Are filtered solder fumes safe?

Are filtered solder fumes safe?

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I am soldering using lead-free solder for about 1 hour a day with a solder fume extractor that has a carbon filter that looks like the image below. The place of soldering is in a building with commercial-grade ventilation, but without the ability to open windows.

This source claims solder fumes to consist of 95% particulates and 5% gases, while this other source claims 99.5% particulates and 0.5% gases.

Considering the effectiveness of the carbon filter, the possible composition of the fumes, and location, would this setup be considered safe?

enter image description here

solderingsafetyShareEditFollowFlagedited 1 hour agoasked 1 hour agoplu32744 silver badges1212 bronze badges

  • 1You should be aware that solder fumes, even those from leaded solder, don’t contain any lead. The fumes are entirely from the flux. That said, they’re still not great stuff to breathe–it’s just not lead as many people seem to think. – Hearth 44 mins ago
  • 1If you are at a company then I would recommend it. Workers comp is way more than some silly air filter. When I’m soldering at home I use the tried and true breath out while its smokey. On the plus side blowing on the joints cools it slightly faster as well! – Parker 37 mins ago
  • Well, me poor hobbyist’s life does not matter that much, so all these years I do high lead soldering without any filter: What type of solder is safest for home (hobbyist) use? – @Russell McMahon, EE SE, Asked 9 years, 5 months ago Active 1 year ago Viewed 69k times electronics.stackexchange.com/questions/19077/…. I always appreciate the guy Keynes saying: “In the Long Run We Are All Dead: ftadviser.com/european/2019/09/25/…. Cheers. – tlfong01 2 mins ago   Edit   

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2 Answers


In this case, “Safe” is speculative. If you want an absolute level of safety, you want a fume hood or extractor(Could be built into a window with PC fans I would note similar to a drop in air conditioning unit). Carbon filter units like that are the next best option for when a proper extractor is not an option. You would have to specifically analyse the unit in question(how often carbon sheets are changed, quality, total thickness, air flow rate per area) to know exactly what made it through the filter.

As far as different distributions of particulate and gas, there are different alloys of solder and types of flux and soldering temperatures that could account for the distribution, so both of your sources are probably right. If an extractor isn’t an option for you and you don’t fully trust your engineered unit, it’s a very simple device that would be very easy to overbuild. Add a hepa filter, increase carbon filter quality/thickness, make it easy to change and use high static pressure fans to compensate for the additional restriction. How much there was to gain from this would depend on the original engineering, but it’s an easy and cheap project.ShareEditFollowFlaganswered 1 hour agoK H2,75555 silver badges2121 bronze badgesadd a comment0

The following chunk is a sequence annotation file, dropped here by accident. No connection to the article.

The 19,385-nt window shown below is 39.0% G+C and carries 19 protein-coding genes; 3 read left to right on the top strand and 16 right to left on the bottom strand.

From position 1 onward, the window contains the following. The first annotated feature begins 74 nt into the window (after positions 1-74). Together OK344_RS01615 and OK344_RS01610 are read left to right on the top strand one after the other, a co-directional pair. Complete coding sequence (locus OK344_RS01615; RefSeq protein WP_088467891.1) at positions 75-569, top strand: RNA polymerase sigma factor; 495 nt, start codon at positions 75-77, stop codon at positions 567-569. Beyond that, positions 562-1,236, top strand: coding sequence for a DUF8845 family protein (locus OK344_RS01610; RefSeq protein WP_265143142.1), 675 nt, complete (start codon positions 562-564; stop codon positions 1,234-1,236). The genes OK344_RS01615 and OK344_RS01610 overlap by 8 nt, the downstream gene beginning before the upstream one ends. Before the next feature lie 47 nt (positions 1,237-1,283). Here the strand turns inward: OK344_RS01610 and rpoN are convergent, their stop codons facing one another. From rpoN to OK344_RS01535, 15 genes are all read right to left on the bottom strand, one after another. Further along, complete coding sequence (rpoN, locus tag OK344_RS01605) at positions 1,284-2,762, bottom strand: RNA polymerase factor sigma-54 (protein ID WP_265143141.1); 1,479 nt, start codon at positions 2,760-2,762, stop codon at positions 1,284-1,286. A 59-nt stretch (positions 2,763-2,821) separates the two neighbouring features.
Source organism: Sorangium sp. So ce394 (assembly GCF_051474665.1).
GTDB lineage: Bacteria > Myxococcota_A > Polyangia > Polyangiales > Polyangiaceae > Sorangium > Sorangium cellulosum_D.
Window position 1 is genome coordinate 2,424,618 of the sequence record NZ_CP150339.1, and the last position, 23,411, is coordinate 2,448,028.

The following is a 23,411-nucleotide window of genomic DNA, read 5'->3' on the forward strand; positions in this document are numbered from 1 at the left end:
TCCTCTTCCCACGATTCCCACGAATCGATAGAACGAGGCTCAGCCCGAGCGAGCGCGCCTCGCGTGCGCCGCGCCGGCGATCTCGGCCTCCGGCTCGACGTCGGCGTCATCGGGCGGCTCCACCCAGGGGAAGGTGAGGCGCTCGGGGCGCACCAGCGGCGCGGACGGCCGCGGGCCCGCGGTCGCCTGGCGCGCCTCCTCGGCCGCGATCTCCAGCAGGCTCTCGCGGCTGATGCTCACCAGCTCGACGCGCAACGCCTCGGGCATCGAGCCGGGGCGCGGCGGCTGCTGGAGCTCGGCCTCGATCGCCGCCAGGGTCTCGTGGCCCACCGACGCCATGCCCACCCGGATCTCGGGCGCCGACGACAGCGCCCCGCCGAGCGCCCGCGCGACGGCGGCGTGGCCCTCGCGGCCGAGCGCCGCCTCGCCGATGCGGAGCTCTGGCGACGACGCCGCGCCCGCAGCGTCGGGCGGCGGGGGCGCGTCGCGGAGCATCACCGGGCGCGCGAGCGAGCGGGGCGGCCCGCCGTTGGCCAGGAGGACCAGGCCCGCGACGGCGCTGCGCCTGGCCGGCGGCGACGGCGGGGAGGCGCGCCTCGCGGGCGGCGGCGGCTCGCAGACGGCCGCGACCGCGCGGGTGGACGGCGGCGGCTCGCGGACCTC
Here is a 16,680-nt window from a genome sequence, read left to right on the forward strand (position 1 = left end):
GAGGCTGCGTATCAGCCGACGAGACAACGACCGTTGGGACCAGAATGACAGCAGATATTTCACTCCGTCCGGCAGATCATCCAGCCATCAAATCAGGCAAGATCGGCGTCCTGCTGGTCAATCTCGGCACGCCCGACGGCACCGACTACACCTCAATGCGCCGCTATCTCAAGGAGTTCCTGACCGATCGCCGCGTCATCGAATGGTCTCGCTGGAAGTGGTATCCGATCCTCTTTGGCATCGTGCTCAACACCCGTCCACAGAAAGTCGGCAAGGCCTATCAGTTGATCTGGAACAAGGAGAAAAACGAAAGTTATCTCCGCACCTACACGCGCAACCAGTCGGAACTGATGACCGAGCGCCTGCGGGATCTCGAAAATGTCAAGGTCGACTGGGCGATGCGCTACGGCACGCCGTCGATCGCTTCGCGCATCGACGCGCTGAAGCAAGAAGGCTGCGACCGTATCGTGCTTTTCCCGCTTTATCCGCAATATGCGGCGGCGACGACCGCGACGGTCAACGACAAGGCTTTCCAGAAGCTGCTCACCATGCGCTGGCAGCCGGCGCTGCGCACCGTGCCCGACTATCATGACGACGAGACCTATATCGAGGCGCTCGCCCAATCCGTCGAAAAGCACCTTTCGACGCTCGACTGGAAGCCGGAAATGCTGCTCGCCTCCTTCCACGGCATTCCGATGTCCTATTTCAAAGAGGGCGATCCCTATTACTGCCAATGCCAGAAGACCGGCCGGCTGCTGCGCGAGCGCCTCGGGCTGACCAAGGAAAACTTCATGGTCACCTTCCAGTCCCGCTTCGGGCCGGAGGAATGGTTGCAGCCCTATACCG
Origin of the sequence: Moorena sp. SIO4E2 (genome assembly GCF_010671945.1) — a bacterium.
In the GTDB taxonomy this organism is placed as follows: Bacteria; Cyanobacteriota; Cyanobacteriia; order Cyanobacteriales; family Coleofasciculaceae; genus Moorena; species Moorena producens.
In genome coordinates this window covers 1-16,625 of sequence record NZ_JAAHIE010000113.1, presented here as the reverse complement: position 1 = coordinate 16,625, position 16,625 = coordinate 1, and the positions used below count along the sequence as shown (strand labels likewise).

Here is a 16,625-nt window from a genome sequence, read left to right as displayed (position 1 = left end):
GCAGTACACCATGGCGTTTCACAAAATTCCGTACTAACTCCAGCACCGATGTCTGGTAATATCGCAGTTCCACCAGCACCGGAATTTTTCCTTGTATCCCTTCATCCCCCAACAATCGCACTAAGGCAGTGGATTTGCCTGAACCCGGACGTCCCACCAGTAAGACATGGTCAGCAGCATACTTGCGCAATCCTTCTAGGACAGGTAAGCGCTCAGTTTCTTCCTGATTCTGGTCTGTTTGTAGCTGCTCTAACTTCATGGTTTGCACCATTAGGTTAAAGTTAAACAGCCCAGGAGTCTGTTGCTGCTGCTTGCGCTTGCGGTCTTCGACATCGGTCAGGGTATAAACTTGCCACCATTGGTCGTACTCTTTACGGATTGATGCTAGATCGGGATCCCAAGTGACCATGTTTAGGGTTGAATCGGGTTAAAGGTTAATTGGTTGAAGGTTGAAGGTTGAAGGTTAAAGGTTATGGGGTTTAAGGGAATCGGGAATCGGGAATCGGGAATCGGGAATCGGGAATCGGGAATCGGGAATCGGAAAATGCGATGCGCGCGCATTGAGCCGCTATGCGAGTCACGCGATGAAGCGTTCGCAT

That “filter” doesn’t really do anything. The fan however disperses the fumes, which are then ideally vented out by the HVAC system without reaching harmful levels. How safe that is depends on how much air exchange you have and the volume of fumes you’re generating.

Edit: I’m surprised this is controversial, but those “charcoal filters” are worthless at removing particulates, which are the primary component in solder fumes. Take a look at the particle size that will fit through them:

enter image description here

Those millimeter-wide gaps are literally thousands of times too large to remove the sub-micron particulates generated by soldering. Activated carbon is more helpful at removing gases, but again, the surface area is negligible and most gases will pass through without ever encountering any surface at all because the filter is simply too thin. If you have one of these, you are depending on the HVAC system to exchange fumes for fresh air. If you can’t get access to that ventilation and are going to be generating any serious fumes, then you need a HEPA filter. Otherwise you’re just blowing the same particulates in a circle and then breathing them in.

There is a whole EEVBlog episode going over this: https://www.youtube.com/watch?v=ffaiKZMU0Lw

The specific generic filter mentioned are hard to find in the West, but there are other vendors that will sell you something similar for not very much money. They’re generally effective (will remove smoke and the order of burning flux from a room), can actually remove particulates, and the filters are interchangeable if you want to buy a name-brand or certified replacement filter rather then trust the generic parts.ShareEditFollowFlagedited 14 mins agoanswered 1 hour agouser18504795,61611 gold badge1212 silver badges1919 bronze badges

  • 2Have you ever used one of these? The filters may not be perfect but they’re extremely effective. It’s definitely not just dispersing the fumes. – pericynthion 46 mins ago
  • 1@pericynthion Yes, I use one regularly. And no, they provide negligible filtration. Check the EEVblog video I linked, or just look at one. They have very little surface area and almost no ability to trap particulates, unlike a HEPA filter. – user1850479 42 mins ago

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